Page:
Choudhry’s claim that Hynd came to Australia “on a holiday” when, in fact, the professor was fleeing federal charges in the U.S., raises the question of whether Choudhry knew of Hynd’s interest in child pornography, and possibly shared it, since their online “romance” occurred during the months immediately preceding the search warrant that prompted Hynd’s flight.

Yet the fact that Hynd had been indicted in the U.S. was not known to the Australian LGBT activists who supported an online fundraising appeal Choudhry and Hynd made in 2013:

That appeal (“Support Love – A Gay Love Story”) raised more than $6,000 — easily doubling their original goal — and in 2014, Choudhry was granted an extension on his visa. Meanwhile, Hynd had started a business, Slurp Tea, that got publicity in Brisbane media:

The report of Matthew Hynd’s sentencing in the Courier-Mail this month made no reference to his high-profile past as “Chief Tea Guru” and a prominent gay-rights activist widely covered in Australian media.

Nor is this the first time Australia’s media has promoted pedophiles in the name of gay rights. In 2010, the Australian Broadcasting Company featured a story headlined “Two Dads Are Better Than One” about Peter Truong and Mark Newton, who said their son was conceived in 2005 with the assistance of a Russian surrogate mother. Three years later, however,Truong and Newton were convicted of sexually exploiting the boy:

Police believe the pair had adopted the boy “for the sole purpose of exploitation.” The abuse began just days after his birth and over six years the couple travelled the world, offering him up for sex with at least eight men, recording the abuse and uploading the footage to an international syndicate known as the Boy Lovers Network.

Another prominent gay activist, former University of Southern California Professor Walter Lee Williams, was sentenced to five years in prison in 2014 for “flying to the Philippines and sexually assaulting underage boys he had met online.” Williams had been a fugitive in Mexico but was apprehended in 2013 after being named to the FBI’s Most Wanted List:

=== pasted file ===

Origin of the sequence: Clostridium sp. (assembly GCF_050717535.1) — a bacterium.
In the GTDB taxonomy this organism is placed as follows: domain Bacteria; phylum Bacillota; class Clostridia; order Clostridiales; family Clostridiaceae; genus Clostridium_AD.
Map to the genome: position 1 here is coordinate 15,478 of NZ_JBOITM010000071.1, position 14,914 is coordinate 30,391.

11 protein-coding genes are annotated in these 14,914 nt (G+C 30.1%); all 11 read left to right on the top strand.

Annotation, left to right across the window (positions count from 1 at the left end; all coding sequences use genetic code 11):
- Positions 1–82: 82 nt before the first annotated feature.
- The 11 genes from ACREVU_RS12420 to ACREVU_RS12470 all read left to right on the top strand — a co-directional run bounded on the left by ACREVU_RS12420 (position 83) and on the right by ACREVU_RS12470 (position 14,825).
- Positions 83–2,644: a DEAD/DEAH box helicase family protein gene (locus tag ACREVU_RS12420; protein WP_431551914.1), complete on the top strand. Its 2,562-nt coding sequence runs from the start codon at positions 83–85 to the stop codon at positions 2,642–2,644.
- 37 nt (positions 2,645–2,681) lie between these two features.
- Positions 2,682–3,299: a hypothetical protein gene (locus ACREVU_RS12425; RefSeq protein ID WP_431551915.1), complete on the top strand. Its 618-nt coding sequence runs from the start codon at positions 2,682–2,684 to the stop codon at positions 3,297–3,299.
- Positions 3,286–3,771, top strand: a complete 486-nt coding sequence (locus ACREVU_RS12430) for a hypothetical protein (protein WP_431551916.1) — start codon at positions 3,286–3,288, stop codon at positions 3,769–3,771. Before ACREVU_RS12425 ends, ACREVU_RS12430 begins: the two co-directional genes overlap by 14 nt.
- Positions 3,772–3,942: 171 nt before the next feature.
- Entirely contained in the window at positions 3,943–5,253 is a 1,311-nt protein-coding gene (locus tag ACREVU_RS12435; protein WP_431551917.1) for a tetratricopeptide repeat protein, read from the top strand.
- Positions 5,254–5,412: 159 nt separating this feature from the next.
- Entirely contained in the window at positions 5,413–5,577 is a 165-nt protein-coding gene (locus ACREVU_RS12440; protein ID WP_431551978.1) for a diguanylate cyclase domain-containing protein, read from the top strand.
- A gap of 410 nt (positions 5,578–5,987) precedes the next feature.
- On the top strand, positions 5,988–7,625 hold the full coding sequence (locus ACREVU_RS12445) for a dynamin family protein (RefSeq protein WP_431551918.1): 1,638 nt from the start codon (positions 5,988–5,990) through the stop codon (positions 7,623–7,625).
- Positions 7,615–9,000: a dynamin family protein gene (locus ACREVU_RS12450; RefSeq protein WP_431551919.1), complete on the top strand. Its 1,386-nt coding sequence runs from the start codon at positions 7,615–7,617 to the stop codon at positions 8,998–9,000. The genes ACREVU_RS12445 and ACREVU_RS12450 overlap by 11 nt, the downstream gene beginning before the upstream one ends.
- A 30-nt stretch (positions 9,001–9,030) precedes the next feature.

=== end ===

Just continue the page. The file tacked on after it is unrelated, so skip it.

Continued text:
Recognition for Williams’ educational work included the USC General Education Outstanding Teacher Award in 2006. But his academic work was a cover for his criminal activity, according to prosecutors.
Williams taught anthropology, gender studies and history at USC for about two decades until he quit in 2011. Under the guise of academic research on sexuality in the Southeast Asia/Pacific region, he repeatedly traveled to the area, prosecutors said.

Federal prosecutors alleged that the author and Fulbright Award winner used those trips to sexually assault underage boys. Investigators believe he has at least 10 victims across Southeast Asia, aged 9 to 17.
Williams engaged in Webcam sex sessions with two boys, aged 13 and 14, in the Philippines in 2010, prosecutors alleged. The next year, he traveled to the country and sexually assaulted both boys and a 15-year-old boy, according to the plea agreement.

While there, he also had sexual contact with three other 16-year-old boys, records show. When he returned to Los Angeles International Airport on Feb. 11, 2011, he was stopped and child pornography was found on him.

The professor fled Los Angeles a week after being interviewed by the FBI. An attorney for USC last year provided the FBI with materials the professor donated to the ONE National Gay and Lesbian Archives that contained “lascivious visual depictions of minors,” according to the plea agreement.

First published at TheOtherMcCain.com